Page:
As I write was writing in my journal last tonight I was snuggled up in the back of the Subaru parked in a Fred Meyer grocery store lot with a couple of other RV’s. My pillows was propped behind my back as I comfortably stretched out on the nesting side of the Outback. I anxiously waited the sunrise, as I had parked 2 minutes from the Harris State Beach. Last night when I arrived into Brookings, OR only 30 minutes before the sunset, I was able to slip down to the beach and found the views to be absolutely stunning. Below in the picture was a secret little meandering path from the Harris State parking lot, which was about 300 feet above the ocean, that lead down the cliffs to the oceans edge. There were hundreds of giant towering black boulders jetting out of the ocean like mysterious lava rock chunks shot into the ocean thousands of years ago. The closest thing to this representation are the fantastic rocks at Morro Bay, however I found this to be much more spectacular. I closed my eyes and imagined my grandmother, Aunt Pauline, Uncle Romer, and my dad once walking this beach in the 1930’s, as the scene would be the same.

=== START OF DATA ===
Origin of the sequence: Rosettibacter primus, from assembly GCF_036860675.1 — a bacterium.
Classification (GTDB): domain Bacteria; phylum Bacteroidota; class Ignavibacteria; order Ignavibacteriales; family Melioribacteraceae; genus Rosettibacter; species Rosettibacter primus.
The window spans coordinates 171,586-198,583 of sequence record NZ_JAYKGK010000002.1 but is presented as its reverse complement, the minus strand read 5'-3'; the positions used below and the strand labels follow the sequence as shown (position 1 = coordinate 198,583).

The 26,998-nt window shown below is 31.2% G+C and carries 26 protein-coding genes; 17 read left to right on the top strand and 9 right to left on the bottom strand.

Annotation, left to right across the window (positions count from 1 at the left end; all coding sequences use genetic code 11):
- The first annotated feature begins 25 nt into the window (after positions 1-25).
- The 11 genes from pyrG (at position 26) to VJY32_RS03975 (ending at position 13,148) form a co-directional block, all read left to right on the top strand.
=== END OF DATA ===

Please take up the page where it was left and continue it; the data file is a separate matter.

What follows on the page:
My cousin Mary gave me a scrapbook with hundreds of pictures of the town of Brookings and pretty good directions to locate my father’s childhood home just off the Chetco River. My quest yesterday was to find the homestead which Mary personally visited with her mother 15 years ago before my Aunt Pauline passed away. Mary and I visited at length about the trip she and her brother Tony escorted Pauline on to Brookings to see the old house one last time. Mary and I talked about how special that trip was for her mother to once again see the old house that she lived in with my dad, and her brother in the 1930’s. Over the years I have thought it would be enjoyable to drive to the OR coast and try to find the old house, but I figured it would be in shambles or bulldozed. My experiences yesterday completely caught me off guard as to the emotional response that I felt when I actually drove right past it and immediately recognized the house from a pictures taken in 1930. I turned right immediately after crossing the Chetco River and drove approximately 2 miles down a beautiful winding 2-lane road surrounded by tall redwoods. I thought I must have passed the house when I suddenly rounded the next corner and there it was on the right just like Mary told me it would be. I had to go down the road about ¼ mile before I could find a place to turn around, as the road was very narrow. When approaching the house I saw two vehicles in the yard, so I did not want to get too close, therefore I parked on the far side of the driveway by the mailbox. I strolled up and down the street trying not to look like a criminal casing a house. I snapped several quick pictures and some video of the old house. I felt as if I had stepped back into the pages of lost history standing there at a distance in the road recalling a memory from 100 years ago. I believe my dad would be proud that I found the old house and made the effort to drive over to Brookings. When I pulled up in the driveway I laid the old scrapbook on top of the homeowner’s trashcan, so I could flip through the pictures and compare what I was seeing in front of me. It was totally surreal as the house looked very similar aside from a dormer that had been added over the years. I was shooting some video with my phone when I spotted a lady coming out of the house with two bags of trash heading straight for my location. I thought to myself, “Yikes she might have a gun and a big husband that was coming next as I was taking all these pictures of her house.” As she approached me I said, “Hello I am Deb Walter and I am not a weirdo just taking pictures of your house. Actually my grandfather built this house in the 1920’s and I have traveled over 3000 miles to take a few pictures. I hope you don’t mind, as this would mean a lot to my sister and I.” I immediately grabbed the old scrapbook off the trashcan and opened it up on the hood of the Subaru, so I could show the lady that I was legit and actually had authentic the pictures of the house. She was pretty shocked that I had all those old pictures of her house and had so much history in the scrapbook. I asked her how long she had owned the house and she told me about 12 years. She asked me, “I was told that the original owner who built the house logged all the redwood from up the road.” I confirmed that she was correct and showed her pictures of the doors my grandfather built from the scrapbook. She said, “Wow this is incredible as those doors and hardware are still the same today, however everything else has been remodeled and painted.” All at once I have no idea what caused such emotions to arise in my spirit, but I started to cry as I talked about how happy I was to have this opportunity on Fathers Day. Reflecting today I am sure I have deep unresolved feelings of sadness about my father and his unfortunate death at the hands of my mother. That in itself is an entire Lifetime Special novel which I will write about someday. I thanked the lady whom sadly I did not get her name and thanked her for her time and allowing me to take pictures of the house. I proceeded to jump back in my car and drove off just as I had arrived. I am very happy that I had the opportunity to catch a glimpse of a small piece of my family history and close another chapter of the past. For me it was nearly 100 years of history all wrapped up in one glance of picture. Reflecting today I visited a house my grandfather built whom I never met, an old house my dad, Uncle Romer, and Aunt Pauline once lived still standing strong, on Fathers Day. As I drove back into town I felt an overwhelming sense of pride and purpose to have actually found this small piece of my history, so far forgotten, yet remembered in the pages of an old scrapbook and now my mind.